The Null Device

C.S.A.: Confederate States of America

Last night, I visited the local video library a rather good one in Stoke Newington Church St., which has a lot of art-house/foreign films) and rented a copy of C.S.A.: The Confederate States of America.

This is a mockumentary, presenting an alternate history in which the slave-holding South, rather than the abolitionist North, won the American Civil War, and formed what we know as America. It presents this history from the Civil War (in which the South managed to get British and French support for its cause, in the interest of "private property rights"), through the reconstruction (in which the values of the slave-holders are imposed on the North, successfully, and all non-whites become slaves), wars of conquest across South America (forming a "tropical empire", of the sort envisioned by Confederate leaders, governed under a policy of racial "apartness"), through to the present day CSA. The documentary is framed as an imported British documentary being presented on a CSA TV channel; it is preceded by a disclaimer as to its "controversial nature" and interspersed with ads, which shed some light on life in an early-21st-century Confederate America; these include advertisements for cable-TV slave-shopping programmes and electronic tracking bracelets, Cops-style TV programmes about federal agents hunting down runaway slaves, and public-service announcements urging citizens to beware of the disease of homosexuality and report suspected racially-impure people passing as white to the government.

What does the C.S.A. circa 2004 look like? Well, people with any non-white blood are, by law, slaves, Christianity is the state religion (generously, and narrowly, allowing Catholicism to be considered Christian), women are not allowed to vote, Jews are confined to Long Island, and there is a cold war with "Red Canada", which harbours abolitionist "terrorists" and is the home of rock'n'roll and "race music". (Canada is not alone; virtually everyone but South Africa has imposed sanctions on the C.S.A.) Those are the obvious and spectacular differences; on a more subtle level, the C.S.A. is a much more conformistic and authoritarian culture. The mindset which allows ordinary people, who see themselves as good and decent, to tolerate and participate in slavery is one in which society is organised along strong chains of authority and hierarchy, which are seen as part of the order of nature. (One example of this is in an ad early in the film, for an insurance company, which mentions that the father is "master of the house".) With acceptance of arbitrary authority comes the acceptance of beliefs on the basis of faith in authority, and unsurprisingly, the values of the religious right are dominant in the C.S.A. (in one scene, there is a shot of the front page of "CSA Today", which includes a story about scientists disproving evolution). Not surprisingly, this mindset and the focus on "purity" creates a stagnant, homogeneous culture, one seeming in some ways quaintly archaic (one example is music and entertainment programming on its television stations, where, of course, all black influences are banned). Quoting from a friend, it is Pleasantville meets Triumph Of The Will.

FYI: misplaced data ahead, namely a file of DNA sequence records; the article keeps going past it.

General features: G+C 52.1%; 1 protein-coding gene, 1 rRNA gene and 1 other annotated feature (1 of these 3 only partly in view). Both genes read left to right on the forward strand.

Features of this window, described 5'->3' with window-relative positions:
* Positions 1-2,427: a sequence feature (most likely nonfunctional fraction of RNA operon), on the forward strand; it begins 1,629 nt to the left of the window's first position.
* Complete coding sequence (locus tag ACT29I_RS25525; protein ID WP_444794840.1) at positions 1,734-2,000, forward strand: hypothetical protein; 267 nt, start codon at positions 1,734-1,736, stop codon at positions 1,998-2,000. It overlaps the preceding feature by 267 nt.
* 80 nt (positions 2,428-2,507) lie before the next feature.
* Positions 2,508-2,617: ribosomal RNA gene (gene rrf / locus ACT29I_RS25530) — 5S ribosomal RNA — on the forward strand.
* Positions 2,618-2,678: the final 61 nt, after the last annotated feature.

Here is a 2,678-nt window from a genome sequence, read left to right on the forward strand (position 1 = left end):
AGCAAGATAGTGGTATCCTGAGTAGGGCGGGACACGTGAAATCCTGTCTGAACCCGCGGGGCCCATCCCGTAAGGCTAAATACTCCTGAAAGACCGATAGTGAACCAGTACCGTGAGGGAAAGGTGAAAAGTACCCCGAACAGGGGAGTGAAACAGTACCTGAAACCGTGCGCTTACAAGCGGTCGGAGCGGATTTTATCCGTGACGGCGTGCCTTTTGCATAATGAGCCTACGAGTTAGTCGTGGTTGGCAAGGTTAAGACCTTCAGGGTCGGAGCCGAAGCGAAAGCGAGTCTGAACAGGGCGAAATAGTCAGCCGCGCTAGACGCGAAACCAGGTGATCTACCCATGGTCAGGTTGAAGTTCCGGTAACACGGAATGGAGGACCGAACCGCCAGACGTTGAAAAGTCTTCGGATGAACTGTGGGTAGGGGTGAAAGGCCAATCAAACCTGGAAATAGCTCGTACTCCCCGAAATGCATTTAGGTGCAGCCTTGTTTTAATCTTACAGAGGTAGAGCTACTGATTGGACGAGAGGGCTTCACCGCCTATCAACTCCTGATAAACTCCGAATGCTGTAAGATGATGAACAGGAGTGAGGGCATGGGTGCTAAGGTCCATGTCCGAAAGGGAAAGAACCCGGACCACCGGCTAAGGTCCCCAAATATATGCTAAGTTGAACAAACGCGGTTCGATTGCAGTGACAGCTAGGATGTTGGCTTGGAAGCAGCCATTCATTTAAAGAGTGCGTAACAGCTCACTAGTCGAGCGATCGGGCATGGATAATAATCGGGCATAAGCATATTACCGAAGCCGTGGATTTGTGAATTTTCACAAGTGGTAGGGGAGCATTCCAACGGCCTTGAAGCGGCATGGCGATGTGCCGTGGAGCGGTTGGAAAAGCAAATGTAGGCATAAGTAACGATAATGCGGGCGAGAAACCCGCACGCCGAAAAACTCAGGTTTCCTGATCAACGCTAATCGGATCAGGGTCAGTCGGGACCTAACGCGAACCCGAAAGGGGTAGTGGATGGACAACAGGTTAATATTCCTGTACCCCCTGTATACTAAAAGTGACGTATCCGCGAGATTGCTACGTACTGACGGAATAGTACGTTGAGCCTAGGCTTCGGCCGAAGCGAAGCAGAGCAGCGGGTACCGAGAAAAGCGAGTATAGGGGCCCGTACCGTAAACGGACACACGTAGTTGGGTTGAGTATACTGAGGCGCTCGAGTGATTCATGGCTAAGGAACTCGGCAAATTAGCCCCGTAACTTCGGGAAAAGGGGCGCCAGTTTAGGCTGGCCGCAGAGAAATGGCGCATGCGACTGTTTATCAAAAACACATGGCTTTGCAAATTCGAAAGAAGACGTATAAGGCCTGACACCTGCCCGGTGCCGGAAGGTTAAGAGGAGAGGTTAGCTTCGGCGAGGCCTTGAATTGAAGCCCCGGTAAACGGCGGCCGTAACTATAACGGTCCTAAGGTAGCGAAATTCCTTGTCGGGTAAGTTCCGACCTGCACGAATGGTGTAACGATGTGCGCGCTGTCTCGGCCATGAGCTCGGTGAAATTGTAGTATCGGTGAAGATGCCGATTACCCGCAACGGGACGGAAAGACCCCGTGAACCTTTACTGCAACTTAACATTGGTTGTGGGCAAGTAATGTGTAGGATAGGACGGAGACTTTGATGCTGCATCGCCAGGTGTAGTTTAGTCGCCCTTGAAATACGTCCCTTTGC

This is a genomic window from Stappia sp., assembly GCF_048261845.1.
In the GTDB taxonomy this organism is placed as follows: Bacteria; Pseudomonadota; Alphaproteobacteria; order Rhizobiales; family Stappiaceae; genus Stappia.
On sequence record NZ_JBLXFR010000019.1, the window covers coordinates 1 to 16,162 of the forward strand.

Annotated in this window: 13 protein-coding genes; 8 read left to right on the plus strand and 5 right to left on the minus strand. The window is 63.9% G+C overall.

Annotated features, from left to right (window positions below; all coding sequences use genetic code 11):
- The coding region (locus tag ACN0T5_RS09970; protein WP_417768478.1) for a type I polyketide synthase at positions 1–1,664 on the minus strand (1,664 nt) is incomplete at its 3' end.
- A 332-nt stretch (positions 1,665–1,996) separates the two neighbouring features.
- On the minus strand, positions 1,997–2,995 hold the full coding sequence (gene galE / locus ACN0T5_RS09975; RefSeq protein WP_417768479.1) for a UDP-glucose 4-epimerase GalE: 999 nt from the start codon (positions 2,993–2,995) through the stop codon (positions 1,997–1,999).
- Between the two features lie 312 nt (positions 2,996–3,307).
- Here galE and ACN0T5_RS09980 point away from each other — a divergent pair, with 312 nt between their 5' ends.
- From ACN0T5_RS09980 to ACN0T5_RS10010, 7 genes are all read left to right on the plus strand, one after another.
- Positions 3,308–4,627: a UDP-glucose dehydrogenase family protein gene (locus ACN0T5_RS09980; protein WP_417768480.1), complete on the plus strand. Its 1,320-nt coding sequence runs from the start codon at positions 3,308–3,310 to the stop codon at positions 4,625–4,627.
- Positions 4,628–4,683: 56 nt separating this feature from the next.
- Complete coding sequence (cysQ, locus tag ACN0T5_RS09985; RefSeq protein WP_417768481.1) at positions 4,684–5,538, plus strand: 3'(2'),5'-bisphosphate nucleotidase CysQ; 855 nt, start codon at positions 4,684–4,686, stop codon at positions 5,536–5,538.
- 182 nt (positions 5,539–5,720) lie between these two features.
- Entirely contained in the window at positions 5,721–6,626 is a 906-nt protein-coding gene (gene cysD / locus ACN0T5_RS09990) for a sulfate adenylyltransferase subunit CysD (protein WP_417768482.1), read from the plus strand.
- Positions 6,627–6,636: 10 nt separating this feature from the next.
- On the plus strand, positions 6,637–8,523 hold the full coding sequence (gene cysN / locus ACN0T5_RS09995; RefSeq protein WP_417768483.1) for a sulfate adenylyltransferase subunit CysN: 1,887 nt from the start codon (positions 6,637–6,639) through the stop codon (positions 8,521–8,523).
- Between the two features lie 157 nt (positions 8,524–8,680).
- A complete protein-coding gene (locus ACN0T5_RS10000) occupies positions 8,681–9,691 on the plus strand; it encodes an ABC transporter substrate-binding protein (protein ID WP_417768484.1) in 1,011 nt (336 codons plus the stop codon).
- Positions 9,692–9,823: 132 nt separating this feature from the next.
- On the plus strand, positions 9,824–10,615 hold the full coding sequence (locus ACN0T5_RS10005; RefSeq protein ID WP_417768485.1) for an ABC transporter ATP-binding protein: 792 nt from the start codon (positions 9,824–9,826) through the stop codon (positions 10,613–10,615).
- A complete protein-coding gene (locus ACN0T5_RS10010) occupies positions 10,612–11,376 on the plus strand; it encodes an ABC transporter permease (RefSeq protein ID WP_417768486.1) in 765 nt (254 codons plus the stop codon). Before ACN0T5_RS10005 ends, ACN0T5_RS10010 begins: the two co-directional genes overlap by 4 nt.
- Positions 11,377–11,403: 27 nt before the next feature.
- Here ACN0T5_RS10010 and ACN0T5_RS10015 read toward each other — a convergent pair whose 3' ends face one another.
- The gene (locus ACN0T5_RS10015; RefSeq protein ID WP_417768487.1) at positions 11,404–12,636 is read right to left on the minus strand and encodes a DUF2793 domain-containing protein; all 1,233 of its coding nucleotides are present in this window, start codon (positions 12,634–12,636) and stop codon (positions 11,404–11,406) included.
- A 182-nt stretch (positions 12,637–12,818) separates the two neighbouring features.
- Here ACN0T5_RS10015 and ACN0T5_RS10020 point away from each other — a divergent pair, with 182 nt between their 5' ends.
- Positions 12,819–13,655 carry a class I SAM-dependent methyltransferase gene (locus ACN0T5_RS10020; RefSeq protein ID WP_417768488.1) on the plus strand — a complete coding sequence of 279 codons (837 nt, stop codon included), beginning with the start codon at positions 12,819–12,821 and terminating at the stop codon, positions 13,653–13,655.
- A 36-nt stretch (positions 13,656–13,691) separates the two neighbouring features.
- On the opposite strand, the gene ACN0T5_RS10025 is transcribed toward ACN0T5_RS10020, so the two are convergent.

C.S.A. has its lighter moments as well; artistic licence is employed to ensure that the history doesn't diverge too wildly from the world we know, but instead parallels it, mirroring and counterpointing. For example, the C.S.A. enters World War 2 after launching a surprise attack on a Japanese naval base; John F. Kennedy is assassinated, right on cue, for having suspected abolitionist sympathies, and the Clinton sex scandal is echoed, quote for quote, in the investigation into a politician's racial make-up.

All in all, C.S.A. was quite an interesting and thought-provoking film, and is worth a look.

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